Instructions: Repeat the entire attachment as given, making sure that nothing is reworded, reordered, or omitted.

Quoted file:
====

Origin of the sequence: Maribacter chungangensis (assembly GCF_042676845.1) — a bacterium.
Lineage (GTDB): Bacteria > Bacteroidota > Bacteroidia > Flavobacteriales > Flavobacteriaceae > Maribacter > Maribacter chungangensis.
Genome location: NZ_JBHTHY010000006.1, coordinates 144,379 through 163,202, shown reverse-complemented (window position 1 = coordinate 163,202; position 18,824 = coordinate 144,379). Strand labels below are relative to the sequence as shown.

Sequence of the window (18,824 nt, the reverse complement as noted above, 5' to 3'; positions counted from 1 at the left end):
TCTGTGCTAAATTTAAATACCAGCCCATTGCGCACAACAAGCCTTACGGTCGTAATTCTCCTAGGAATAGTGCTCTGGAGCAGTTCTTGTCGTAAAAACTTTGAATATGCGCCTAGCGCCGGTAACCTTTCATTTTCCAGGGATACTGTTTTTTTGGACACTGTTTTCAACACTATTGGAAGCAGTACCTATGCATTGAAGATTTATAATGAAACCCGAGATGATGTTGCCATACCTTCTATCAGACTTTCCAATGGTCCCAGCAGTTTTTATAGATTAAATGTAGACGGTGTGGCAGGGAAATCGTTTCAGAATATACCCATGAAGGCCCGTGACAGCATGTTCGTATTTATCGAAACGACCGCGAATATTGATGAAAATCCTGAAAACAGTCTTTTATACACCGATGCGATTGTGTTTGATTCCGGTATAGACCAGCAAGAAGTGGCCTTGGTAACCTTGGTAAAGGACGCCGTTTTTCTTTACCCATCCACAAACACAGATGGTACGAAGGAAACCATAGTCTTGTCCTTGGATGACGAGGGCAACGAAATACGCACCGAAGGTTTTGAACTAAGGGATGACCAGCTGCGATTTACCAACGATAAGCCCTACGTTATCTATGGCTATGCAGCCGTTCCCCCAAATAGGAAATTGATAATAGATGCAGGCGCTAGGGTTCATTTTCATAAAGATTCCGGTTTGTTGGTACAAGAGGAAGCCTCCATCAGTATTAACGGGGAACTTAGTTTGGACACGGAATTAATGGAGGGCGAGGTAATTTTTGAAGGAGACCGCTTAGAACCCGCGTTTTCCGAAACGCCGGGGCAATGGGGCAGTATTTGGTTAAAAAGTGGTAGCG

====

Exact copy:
Origin of the sequence: Maribacter chungangensis (assembly GCF_042676845.1) — a bacterium.
Lineage (GTDB): Bacteria > Bacteroidota > Bacteroidia > Flavobacteriales > Flavobacteriaceae > Maribacter > Maribacter chungangensis.
Genome location: NZ_JBHTHY010000006.1, coordinates 144,379 through 163,202, shown reverse-complemented (window position 1 = coordinate 163,202; position 18,824 = coordinate 144,379). Strand labels below are relative to the sequence as shown.

Sequence of the window (18,824 nt, the reverse complement as noted above, 5' to 3'; positions counted from 1 at the left end):
TCTGTGCTAAATTTAAATACCAGCCCATTGCGCACAACAAGCCTTACGGTCGTAATTCTCCTAGGAATAGTGCTCTGGAGCAGTTCTTGTCGTAAAAACTTTGAATATGCGCCTAGCGCCGGTAACCTTTCATTTTCCAGGGATACTGTTTTTTTGGACACTGTTTTCAACACTATTGGAAGCAGTACCTATGCATTGAAGATTTATAATGAAACCCGAGATGATGTTGCCATACCTTCTATCAGACTTTCCAATGGTCCCAGCAGTTTTTATAGATTAAATGTAGACGGTGTGGCAGGGAAATCGTTTCAGAATATACCCATGAAGGCCCGTGACAGCATGTTCGTATTTATCGAAACGACCGCGAATATTGATGAAAATCCTGAAAACAGTCTTTTATACACCGATGCGATTGTGTTTGATTCCGGTATAGACCAGCAAGAAGTGGCCTTGGTAACCTTGGTAAAGGACGCCGTTTTTCTTTACCCATCCACAAACACAGATGGTACGAAGGAAACCATAGTCTTGTCCTTGGATGACGAGGGCAACGAAATACGCACCGAAGGTTTTGAACTAAGGGATGACCAGCTGCGATTTACCAACGATAAGCCCTACGTTATCTATGGCTATGCAGCCGTTCCCCCAAATAGGAAATTGATAATAGATGCAGGCGCTAGGGTTCATTTTCATAAAGATTCCGGTTTGTTGGTACAAGAGGAAGCCTCCATCAGTATTAACGGGGAACTTAGTTTGGACACGGAATTAATGGAGGGCGAGGTAATTTTTGAAGGAGACCGCTTAGAACCCGCGTTTTCCGAAACGCCGGGGCAATGGGGCAGTATTTGGTTAAAAAGTGGTAGCG